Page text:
Unlike four years ago, a vote for the re-election of President Barack Obama was not about change. It was about maintaining the status quo.
This is no truer than in the issue of education, where Obama will continue to use the federal government’s purse strings to incentivize states to pursue his top-down agenda.
The two biggest programs he pushed during his first term – the Race to the Top Program and Common Core Curriculum – are similar in design to No Child Left Behind Act, a piece of legislation that has few friends on either side of the aisle.
Even though the Race to the Top Program has good intentions – using billions of dollars in grant money to persuade states to pursue a number of reforms – it makes the federal government the main driver of change in education, not the states or municipalities.
What education needs right now is not standardization – it needs innovation. This can only occur if states and localities are able to design schools and curriculums that fit the needs of the students in their areas. Expecting a one-size fits all government solution to work is naïve and too restrictive to promote real success.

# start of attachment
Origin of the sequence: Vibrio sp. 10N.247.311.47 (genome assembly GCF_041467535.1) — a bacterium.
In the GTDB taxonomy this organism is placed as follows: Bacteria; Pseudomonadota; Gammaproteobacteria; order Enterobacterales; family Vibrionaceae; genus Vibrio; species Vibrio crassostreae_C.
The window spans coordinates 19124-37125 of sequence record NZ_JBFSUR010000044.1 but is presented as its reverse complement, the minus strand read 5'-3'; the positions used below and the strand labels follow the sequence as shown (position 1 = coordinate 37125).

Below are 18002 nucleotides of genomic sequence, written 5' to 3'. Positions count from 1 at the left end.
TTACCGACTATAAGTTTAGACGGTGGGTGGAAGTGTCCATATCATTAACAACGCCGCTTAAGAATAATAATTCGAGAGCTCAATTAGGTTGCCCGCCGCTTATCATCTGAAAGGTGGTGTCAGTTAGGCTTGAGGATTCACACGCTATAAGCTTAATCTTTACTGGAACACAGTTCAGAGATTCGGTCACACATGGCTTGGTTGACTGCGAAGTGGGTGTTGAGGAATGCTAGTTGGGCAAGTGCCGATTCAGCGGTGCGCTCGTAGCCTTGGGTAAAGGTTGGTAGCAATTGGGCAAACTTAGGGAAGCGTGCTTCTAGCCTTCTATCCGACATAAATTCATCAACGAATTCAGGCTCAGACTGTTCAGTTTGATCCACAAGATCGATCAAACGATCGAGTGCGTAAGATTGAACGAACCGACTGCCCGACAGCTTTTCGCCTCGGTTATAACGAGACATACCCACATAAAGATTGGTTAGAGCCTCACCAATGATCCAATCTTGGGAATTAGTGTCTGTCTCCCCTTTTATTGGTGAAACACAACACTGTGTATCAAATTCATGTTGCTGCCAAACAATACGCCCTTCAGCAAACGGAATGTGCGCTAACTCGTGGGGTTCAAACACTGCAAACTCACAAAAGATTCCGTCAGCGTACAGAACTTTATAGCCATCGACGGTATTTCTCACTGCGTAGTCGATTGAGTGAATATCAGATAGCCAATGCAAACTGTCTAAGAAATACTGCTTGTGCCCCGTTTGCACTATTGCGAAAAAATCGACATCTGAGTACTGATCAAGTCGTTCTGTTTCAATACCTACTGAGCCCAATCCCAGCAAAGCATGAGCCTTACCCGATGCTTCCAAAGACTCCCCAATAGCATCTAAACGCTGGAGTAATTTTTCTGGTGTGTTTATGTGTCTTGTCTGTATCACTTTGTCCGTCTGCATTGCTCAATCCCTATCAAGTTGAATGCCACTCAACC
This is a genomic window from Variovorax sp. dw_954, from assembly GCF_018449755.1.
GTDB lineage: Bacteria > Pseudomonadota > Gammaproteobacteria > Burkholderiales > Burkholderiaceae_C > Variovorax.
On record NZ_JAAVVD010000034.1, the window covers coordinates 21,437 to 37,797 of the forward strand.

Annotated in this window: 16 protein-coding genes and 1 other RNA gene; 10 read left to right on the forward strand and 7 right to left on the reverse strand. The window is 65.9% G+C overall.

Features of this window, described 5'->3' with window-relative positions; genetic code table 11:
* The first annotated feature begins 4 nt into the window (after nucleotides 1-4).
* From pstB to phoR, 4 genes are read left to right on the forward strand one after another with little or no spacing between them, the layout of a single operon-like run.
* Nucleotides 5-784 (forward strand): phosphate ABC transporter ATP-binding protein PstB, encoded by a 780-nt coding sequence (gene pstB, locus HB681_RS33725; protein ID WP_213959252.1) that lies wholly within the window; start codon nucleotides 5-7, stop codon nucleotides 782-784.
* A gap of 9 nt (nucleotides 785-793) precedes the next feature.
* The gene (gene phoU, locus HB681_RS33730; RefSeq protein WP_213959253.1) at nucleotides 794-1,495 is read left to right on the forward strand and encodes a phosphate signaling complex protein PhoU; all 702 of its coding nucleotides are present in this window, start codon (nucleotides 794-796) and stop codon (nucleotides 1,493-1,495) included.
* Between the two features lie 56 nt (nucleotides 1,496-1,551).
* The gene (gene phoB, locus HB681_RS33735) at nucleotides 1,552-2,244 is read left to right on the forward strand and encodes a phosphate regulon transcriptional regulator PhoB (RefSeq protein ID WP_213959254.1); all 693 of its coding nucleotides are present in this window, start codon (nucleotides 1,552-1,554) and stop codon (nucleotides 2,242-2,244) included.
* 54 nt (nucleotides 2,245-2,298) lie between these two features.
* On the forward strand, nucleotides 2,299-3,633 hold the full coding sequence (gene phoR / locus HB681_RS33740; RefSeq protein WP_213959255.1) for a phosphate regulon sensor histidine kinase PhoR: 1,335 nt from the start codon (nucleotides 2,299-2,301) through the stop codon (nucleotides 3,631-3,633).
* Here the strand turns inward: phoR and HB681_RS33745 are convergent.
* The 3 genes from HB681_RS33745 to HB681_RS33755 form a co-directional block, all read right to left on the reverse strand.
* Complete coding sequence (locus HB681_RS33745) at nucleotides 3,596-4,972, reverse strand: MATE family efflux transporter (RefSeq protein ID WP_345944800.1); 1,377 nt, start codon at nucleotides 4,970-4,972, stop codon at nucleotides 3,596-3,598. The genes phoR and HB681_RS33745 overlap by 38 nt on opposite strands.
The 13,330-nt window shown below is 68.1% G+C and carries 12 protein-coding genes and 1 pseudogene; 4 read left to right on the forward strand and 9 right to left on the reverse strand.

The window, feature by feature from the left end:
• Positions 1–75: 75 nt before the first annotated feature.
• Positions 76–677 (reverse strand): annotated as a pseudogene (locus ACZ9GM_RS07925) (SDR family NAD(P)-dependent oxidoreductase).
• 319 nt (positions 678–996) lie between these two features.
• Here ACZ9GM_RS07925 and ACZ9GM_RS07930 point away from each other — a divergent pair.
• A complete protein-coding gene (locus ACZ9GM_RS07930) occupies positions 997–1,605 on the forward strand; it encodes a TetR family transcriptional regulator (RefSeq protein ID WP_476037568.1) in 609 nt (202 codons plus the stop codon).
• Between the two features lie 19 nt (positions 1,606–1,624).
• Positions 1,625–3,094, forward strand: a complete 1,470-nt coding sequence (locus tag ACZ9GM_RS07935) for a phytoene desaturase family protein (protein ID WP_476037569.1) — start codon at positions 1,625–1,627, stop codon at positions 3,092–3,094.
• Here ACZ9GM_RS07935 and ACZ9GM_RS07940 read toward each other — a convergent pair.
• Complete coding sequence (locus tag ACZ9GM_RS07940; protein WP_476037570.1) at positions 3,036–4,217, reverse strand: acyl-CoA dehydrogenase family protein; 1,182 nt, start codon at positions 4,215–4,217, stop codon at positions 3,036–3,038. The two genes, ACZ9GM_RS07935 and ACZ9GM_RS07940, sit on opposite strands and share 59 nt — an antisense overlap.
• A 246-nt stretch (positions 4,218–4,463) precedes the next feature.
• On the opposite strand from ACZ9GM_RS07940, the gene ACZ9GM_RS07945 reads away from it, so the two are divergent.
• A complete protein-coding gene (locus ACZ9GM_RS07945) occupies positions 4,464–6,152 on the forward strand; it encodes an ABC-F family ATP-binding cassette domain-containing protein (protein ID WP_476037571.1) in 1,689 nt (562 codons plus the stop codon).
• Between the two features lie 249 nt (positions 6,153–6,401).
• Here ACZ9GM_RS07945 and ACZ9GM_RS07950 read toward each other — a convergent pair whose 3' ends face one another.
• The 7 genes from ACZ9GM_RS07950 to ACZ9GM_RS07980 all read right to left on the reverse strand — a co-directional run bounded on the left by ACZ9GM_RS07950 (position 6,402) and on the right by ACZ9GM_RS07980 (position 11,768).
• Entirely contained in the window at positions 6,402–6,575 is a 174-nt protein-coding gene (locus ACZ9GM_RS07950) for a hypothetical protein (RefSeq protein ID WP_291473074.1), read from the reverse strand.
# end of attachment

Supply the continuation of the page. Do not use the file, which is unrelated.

While his opponent, Mitt Romney, suggested that he would distribute some federal money in the form of opportunity scholarships, Obama has taken steps to eliminate these programs – look no further than Washington, D.C., where he and the Democrat-controlled Congress ended an opportunity scholarship program that was raising student achievement.
From all indications, it looks like Obama will continue to pursue this agenda in the future.
During the debates, Obama also promised to hire 100,000 new math and science teachers.
The Illinois Policy Institute thinks this policy is misguided, not only because decreasing class sizes is one of the least cost-effective reforms to put in place, but also because school staff increases have ballooned during the past two decades.
True education reform starts from the bottom up, despite what Obama believes. It will only be when we give parents the choice of where to send their children to school that we will see real change happen.